Business Owners Count Losses As ASUU Strike Lingers
(AllAfrica Via Acquire Media NewsEdge) There is a steady pile up of collateral damage as the battle between the Federal Government and members of the Academic Staff Union of Universities rages on with small scale businesses, located in and around campuses, being the latest casualties.
These fledgling enterprises rely on the steady patronage of students to stay afloat but with the prolonged absence of their usual customers, these businesses have begun to take in water with many on the verge of sinking.
LEADERSHIP caught up with some of the business owners in Gwagwalada, Abuja and theirs, is a collective tale of woe and worry. Their losses have consistently piled up since the strike commenced three months ago and many of them have been forced to find alternative means of making those stubborn split ends meet.
Mallam Audu, who operates a general store near the University of Abuja mini campus gate complained bitterly about the toll the strike action has taken on his business. He said, "wallahi, it has not been easy at all. All the perishable goods in my shop have spoilt, even some of the packaged ones are about to expire. If you enter my shop, you will see about twenty loaves of bread that have gone bad. I have to consume many of them or even dash them out so they won't turn to waste."
Another business owner, Madam Abigail, who sells fried yam and plantain popularly called "cosh and dosh" by the students has her own story of woe to tell. "On a normal day, I start selling by 6:30pm and sometimes I don't close till 11:30pm because of the number of customers that I see but since this strike commenced, I don't sell anything again. Sometimes I even have to 'tie' N200 naira yam and sell for N100 so that it will not waste," she said.
The business area outside of the school gate that is usually a beehive of activities, with hawkers of a variety of goods, recharge card sellers, cyber cafes, restaurants, all functioning in synergy, has become a desolate ghost town. Even the beggars who usually dot the streets, seeking alms are conspicuously missing.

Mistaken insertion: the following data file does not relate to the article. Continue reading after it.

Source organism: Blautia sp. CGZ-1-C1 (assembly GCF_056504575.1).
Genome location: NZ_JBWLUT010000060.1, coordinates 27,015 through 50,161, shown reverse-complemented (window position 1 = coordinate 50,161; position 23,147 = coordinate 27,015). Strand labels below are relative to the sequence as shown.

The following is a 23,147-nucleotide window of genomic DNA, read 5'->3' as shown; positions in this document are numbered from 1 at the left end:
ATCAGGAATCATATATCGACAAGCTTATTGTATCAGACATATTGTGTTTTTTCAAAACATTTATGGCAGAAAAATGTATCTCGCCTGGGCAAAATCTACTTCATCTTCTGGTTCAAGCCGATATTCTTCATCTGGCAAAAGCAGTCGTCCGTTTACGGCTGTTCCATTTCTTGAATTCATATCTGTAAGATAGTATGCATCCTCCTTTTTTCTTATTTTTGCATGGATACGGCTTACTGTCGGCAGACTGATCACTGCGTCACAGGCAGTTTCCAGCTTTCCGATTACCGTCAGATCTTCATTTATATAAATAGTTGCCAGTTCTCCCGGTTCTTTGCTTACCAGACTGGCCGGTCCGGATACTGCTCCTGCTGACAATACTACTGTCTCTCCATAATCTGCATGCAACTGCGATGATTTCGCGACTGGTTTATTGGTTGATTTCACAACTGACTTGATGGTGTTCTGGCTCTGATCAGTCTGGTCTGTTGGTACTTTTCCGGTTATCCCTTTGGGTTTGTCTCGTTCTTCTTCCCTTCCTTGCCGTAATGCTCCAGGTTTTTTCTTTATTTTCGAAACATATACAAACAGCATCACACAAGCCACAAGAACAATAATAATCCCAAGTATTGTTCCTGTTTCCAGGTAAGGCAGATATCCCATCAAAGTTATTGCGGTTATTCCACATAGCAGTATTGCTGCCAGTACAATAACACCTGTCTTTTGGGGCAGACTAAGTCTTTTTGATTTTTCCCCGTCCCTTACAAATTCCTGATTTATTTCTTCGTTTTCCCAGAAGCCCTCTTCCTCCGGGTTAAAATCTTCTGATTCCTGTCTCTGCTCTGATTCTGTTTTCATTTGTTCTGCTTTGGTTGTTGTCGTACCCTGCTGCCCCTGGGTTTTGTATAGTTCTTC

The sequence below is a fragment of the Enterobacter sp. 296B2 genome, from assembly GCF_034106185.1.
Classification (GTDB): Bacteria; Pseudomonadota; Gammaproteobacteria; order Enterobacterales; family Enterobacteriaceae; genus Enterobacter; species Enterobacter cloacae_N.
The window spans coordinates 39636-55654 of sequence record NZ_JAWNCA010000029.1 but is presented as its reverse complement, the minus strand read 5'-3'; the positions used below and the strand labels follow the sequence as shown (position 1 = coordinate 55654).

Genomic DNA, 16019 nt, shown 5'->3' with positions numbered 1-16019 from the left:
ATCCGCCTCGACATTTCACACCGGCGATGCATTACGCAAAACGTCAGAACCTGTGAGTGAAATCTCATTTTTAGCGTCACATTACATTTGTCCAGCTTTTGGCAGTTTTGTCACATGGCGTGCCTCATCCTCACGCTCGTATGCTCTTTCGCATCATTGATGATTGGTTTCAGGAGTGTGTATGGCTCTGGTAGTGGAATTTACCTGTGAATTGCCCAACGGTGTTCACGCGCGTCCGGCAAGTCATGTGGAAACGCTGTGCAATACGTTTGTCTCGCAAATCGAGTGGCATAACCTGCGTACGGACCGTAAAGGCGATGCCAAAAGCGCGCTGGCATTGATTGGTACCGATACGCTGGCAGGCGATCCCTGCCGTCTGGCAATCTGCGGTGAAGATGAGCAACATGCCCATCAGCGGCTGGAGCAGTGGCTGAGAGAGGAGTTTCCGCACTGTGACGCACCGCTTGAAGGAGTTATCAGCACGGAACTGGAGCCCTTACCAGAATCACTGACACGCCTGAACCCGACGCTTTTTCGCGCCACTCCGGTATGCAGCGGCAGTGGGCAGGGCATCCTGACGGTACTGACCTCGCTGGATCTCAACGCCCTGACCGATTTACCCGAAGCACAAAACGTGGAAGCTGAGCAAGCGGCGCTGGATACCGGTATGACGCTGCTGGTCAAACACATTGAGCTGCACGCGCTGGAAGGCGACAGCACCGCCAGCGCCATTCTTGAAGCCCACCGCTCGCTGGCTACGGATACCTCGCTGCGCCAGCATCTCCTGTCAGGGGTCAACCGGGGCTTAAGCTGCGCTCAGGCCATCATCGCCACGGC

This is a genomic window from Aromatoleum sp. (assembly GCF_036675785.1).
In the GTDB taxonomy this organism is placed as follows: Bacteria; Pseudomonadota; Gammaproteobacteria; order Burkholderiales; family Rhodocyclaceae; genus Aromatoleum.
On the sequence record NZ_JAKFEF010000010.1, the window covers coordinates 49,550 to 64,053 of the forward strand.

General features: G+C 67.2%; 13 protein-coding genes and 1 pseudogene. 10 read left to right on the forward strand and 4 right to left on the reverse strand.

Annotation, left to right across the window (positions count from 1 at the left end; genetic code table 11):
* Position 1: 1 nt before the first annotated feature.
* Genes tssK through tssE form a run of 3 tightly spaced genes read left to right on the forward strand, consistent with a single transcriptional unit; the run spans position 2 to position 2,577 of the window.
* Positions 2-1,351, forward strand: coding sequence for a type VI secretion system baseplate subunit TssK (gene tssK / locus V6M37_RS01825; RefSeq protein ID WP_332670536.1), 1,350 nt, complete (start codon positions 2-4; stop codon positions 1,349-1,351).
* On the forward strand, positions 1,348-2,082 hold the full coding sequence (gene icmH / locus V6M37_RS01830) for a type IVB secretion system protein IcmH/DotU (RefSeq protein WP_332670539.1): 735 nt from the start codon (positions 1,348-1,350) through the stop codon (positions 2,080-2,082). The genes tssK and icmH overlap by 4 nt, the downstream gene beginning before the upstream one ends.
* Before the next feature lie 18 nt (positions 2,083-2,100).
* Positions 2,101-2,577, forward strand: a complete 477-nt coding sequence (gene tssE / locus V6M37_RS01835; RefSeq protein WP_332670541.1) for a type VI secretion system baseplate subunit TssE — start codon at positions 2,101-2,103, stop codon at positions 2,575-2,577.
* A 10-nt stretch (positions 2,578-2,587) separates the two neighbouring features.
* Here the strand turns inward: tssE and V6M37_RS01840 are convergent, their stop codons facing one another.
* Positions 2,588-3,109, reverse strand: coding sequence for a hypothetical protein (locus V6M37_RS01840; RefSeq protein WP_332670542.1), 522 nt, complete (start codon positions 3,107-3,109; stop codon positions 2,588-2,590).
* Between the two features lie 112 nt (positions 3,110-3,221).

Speaking to one of the few remaining water vendors (mairuwa), LEADERSHIP discovered that the lack of business has forced a majority of them to return to their villages to engage in other subsistence activities pending a time when the strike is called off.
Some of the indigenes also said they missed the usual bustle and bubble that accompanies the presence of students in the area. A recharge card seller simply called Uncle Femi said, "me I'm not happy because I don't see all those fine fine girls that walk around in their short skirts. Those are the kind of things that make a man happy but since the strike started, I haven't seen them again."
A barber, Mr. Sam, who has had to take to operating a commercial motorcycle to survive had this to say: "I'm tired of this strike. This okada business that I'm doing, I don't like it, my wife doesn't like it but I don't have a choice. Man must survive."
The sorry situation these business owners in Gwagwalada find themselves is surely duplicated all around the country where we have university campuses. This drawn out saga has affected these businessmen and women as much as the students, perhaps even more because their means of livelihood, of survival is affected. This is sad because recent events point towards an even longer crisis period with other academic bodies joining the strike or threatening to join ASUU in the action which started as far back as July 4.
A series of protests by different bodies in different states directed towards different parties have been carried out and these business owners have also lent their voices to those of the students to appeal to the warring parties to reach a speedy resolution and bring about an end to the strike which will bring back their beloved customers and usher in a fresh lease on life
Copyright Leadership. Distributed by AllAfrica Global Media (allAfrica.com).
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